The Most Disturbing Site in the Grand Tetons and 2 Things You Can Do.

By June 21, 2017Travel

We just returned from Grand Teton and Yellowstone National Parks. Hiking. Rafting. Exploring. I was transfixed by this backdrop.

We stopped at every observation point to inhale the majesty of this place.  At first these peaks don’t seem real, the way they pop up out of the earth.

The mountains are immense, expansive, glorious. The land goes on and on. Thank God for our National Parks and the 1964 Wilderness Act, for all the lands they protect, and for our Senior Passes (62 gets you one).

Driving the single lane road between the two adjacent parks, we stopped behind a line of cars. Was someone in trouble? An accident? Then we saw them, a pair of bison, creatures bigger than our car meandering down the road. We were intruding on their property.

The park is home to living things of all sizes. From moose (yes, we so one) to grizzlies (no, we didn’t) to Archaea (single-celled organisms) living in the deep blues of this extremely hot (199 degrees F) pool in the Geyser Basin.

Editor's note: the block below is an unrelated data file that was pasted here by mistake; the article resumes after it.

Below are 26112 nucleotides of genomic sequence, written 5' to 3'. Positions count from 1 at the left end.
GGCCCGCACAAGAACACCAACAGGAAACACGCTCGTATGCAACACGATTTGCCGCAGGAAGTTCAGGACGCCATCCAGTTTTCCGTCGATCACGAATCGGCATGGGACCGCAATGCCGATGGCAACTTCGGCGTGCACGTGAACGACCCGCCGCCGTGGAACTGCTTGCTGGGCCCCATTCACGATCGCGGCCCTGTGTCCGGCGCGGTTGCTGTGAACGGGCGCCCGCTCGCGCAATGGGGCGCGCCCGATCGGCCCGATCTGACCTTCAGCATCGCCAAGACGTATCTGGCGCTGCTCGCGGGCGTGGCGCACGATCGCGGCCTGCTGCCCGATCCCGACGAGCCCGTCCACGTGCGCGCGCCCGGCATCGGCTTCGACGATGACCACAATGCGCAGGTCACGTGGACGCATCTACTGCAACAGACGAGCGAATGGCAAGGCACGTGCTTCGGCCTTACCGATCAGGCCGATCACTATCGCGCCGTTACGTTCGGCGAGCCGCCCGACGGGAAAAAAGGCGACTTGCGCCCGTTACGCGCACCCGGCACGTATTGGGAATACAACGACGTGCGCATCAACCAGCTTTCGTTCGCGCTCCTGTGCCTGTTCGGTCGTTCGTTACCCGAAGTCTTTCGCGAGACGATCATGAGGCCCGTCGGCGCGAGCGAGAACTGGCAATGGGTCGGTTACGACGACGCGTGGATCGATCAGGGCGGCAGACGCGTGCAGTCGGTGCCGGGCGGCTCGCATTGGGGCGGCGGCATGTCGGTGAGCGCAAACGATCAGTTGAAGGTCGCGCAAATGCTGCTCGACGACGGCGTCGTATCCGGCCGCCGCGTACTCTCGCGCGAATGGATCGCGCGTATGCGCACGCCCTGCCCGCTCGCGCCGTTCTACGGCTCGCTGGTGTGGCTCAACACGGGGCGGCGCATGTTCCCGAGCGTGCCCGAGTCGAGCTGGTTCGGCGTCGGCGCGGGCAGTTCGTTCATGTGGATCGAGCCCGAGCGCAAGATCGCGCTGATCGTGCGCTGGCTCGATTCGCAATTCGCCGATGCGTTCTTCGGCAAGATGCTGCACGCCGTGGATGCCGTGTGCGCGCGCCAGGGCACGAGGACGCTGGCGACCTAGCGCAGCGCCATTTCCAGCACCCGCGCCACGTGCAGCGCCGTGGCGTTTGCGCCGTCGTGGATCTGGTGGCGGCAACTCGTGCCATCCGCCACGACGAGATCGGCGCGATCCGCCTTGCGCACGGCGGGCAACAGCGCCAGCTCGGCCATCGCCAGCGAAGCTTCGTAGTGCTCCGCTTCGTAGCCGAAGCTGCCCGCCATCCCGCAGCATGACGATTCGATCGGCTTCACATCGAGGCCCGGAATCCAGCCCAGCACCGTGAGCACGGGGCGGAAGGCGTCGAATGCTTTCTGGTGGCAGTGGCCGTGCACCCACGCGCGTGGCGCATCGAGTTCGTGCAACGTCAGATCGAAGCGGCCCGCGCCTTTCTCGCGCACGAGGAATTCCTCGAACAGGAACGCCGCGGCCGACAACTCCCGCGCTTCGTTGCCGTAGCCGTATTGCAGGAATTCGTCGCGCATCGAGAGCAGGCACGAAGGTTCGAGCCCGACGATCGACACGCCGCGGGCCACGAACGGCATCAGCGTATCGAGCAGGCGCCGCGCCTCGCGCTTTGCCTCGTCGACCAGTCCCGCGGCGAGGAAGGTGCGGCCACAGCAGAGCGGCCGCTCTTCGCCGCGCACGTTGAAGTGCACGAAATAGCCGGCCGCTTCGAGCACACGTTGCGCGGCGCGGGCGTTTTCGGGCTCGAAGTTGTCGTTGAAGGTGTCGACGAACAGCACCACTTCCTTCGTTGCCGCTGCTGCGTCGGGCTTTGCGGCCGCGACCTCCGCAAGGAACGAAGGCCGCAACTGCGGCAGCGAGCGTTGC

We lingered as long as we could on our last day, not wanting to take our eyes off the mountains.  A red-tailed hawk soared, circled and flew off toward the mountains reminding us these lands are not ours. We are just the current trustees.

At one point, we came across this sign:

This is a disturbing reality of climate change. Two things you can do.

1) Donate to the Park Service. Here’s a link. Yes, I know Trump gave his first quarter paycheck ($78,333) to the parks (designated to preserve battlefields), but this does nothing, zilch, nada to offset his proposed $1.5 billion cut to the Interior Department.

2) Protest Trump’s heartless budget (if you needed another reason) and protect the parks for present and future generations.

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